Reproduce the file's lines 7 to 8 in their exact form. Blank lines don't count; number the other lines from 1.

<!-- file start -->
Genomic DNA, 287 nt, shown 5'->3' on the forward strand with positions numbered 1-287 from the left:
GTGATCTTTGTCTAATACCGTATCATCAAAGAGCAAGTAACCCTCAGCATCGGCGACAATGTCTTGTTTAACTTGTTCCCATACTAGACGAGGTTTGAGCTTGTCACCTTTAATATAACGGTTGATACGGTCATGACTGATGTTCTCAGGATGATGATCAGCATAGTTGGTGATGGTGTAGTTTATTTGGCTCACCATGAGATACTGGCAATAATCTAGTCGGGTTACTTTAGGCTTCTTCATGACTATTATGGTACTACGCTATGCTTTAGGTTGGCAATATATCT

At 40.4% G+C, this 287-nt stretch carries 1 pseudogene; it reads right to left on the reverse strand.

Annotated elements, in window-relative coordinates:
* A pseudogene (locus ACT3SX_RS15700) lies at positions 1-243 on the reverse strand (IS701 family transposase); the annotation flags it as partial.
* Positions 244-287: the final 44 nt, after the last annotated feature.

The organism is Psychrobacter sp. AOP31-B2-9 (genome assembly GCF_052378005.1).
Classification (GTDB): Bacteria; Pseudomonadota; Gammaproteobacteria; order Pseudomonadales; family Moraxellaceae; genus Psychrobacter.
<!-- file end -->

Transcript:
The organism is Psychrobacter sp. AOP31-B2-9 (genome assembly GCF_052378005.1).
Classification (GTDB): Bacteria; Pseudomonadota; Gammaproteobacteria; order Pseudomonadales; family Moraxellaceae; genus Psychrobacter.